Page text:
Candy Cane Patterns

“Candy Cane Lane, bring a friend this holiday. Bring a friend who loves to play, we’ll eat all the candy canes…” Didn’t think I knew songs outside the realm of hip hop? Surpriiiseeeeee! I sing this song in my head (Candy Cane Lane by Sia if you’re not familiar) ALL. THE. TIME. This song is my muse this month. How did this song loop in my head begin? Ah, thanks for asking. Sit down and have a spot of tea as I tell you the story of Candy Cane Lane.

It all began on a cool afternoon whist I was in one of my favorite places, Michael’s. Yup, the arts and crafts store. I was slowly perusing the Christmas aisles, envisioning what I could do if I bought alllll the decor while simultaneously telling myself to not touch the shiny objects cause of that party pooper, Covid. I had made it to the Christmas village section and was pondering how many people I know secretly have a Christmas village in their homes and whether or not I should become one of those people. Why are those teeny tiny villages so intriguing, anyway?

I decided that no, I probably should not become a Christmas village people and kept on walking. Then I heard it. The most pop-tastic Christmas song that has graced my ears since the carefree times of *NSYNC and Britney Spears. Full of energy-an unapologetically peppy track. I felt my body, from my toes up to the tip top of my Grinchy little head, fill to the brim with Christmas cheer. A Christmas cheer so strong that I had a vision of myself. A vision of myself zooming merrily around the store using my shopping cart as a makeshift scooter. A plaid scarf was strewn effortlessly around my neck, blowing in the wind I’ve created. I had a candy cane in my mouth and I was tossing glittery confetti snowflakes at everyone in Michaels while the song played in the background.

Sia, looking ready to teach kids about patterns

If this song could make me so full of Christmas cheer, oh what of fun will It bring for my four year old son? At that moment I could feel the inspiration of an exciting new theme for the month, and so was born Candy Cane Lane.

“Sooooo are you going to tell me the lesson or just go on this ridiculous tangent?” you ask. Fine, fine. Look, I’m a stay at home mom and sometimes I go days without adult interaction (other than my husband) so I’m probably losing it little by little. “IS THIS ANOTHER TANGENT?!” Ok ok ok okkkkkkk here you go.

Candy cane patterns-early math skills and fine motor development (pre writing)

Showing off his design

Supplies needed:

  • Colored beads (big enough to bead onto a pipe cleaner)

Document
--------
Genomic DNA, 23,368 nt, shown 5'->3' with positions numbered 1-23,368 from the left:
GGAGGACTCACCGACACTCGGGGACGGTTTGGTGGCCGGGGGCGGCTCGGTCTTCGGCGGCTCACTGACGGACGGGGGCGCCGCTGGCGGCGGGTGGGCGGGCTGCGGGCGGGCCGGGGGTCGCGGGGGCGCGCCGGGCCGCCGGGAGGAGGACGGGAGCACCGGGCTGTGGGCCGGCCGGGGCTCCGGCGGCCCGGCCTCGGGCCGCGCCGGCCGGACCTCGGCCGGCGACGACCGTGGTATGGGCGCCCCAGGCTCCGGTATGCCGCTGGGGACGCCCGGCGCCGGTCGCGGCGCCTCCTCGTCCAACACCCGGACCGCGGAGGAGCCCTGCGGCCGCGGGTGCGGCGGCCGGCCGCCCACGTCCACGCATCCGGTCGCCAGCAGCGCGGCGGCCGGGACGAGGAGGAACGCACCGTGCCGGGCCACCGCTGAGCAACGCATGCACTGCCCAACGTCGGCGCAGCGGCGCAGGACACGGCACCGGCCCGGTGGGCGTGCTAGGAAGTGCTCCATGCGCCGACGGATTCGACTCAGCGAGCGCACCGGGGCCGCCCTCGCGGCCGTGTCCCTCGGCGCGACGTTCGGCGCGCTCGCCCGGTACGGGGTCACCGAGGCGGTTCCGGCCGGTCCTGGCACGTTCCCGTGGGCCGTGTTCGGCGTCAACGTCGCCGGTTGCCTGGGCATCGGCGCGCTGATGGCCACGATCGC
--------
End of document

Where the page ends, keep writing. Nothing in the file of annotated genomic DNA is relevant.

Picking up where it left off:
• Pipe cleaners
  • Katie the Candy Cane Fairy to read (I found it on YouTube)
  • A candy cane (real preferred) or picture of a candy cane
Read aloud for the lesson
  1. Read aloud, Katie the Candy Cane Fairy by Thomas Nelson. Before reading, prompt your child to listen and look for what the candy canes in the story look like.
  2. Discuss the story. Ask questions like, “What happened in the story? What did some of the candy canes look like? What kinds of candy cane stripes did you see in the end?“ You’re listening for them to have noticed that the stripes in the end are red and white and that they generally comprehended the story.
    • Candy cane stripe patterns. “Stripes are a kind of pattern we see every day! Where have you seen stripes before? (Allow for a response here). Now, look at this candy cane. What kind of pattern do you see? (Hand over candy cane and let child hold it. Listen for a response). Today, you are going to create your very own stripe design for a candy cane craft!
  3. Designing-have your child develop a pattern using colored beads. Younger children can try an ABAB (like red, white, red, white) type pattern and older children can try something more complicated like ABCABC (red, white, blue, red, white, blue) or ABCDABCD. My four year old chose a ABCDABCD (blue, red, purple, white) pattern and it was quite challenging for him. Make sure that they can repeat the pattern by themselves at least two times before allowing them to go with that pattern. You want them to pick something in which they will find success.
  4. Creating-Have your child hand you the first bead to the pattern that they designed and you wrap the pipe cleaner around it so that it stays in place. Bend the pipe cleaner into the shape of a candy cane. Now your child can finish beading their candy cane!
    • The candy cane can be as long as your child chooses. They may or may not want to use up the entire pipe cleaner. They may even want to make another! Just let those little minds and fingers work.
  5. Have fun!
He decided a tool would be necessary to choose colors

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I’m a stay at home mom of two little boys, Jackson and Sawyer. I have a degree in Early Childhood Education and a masters degree in the education field as well. I have experience teaching a variety of ages from birth through grade 12! I’m passionate about child development, gentle parenting, and learning through play. I’ve spent the last few months developing a preschool curriculum for my 4 year old son and would love for you to follow along for inspiration in your own home!

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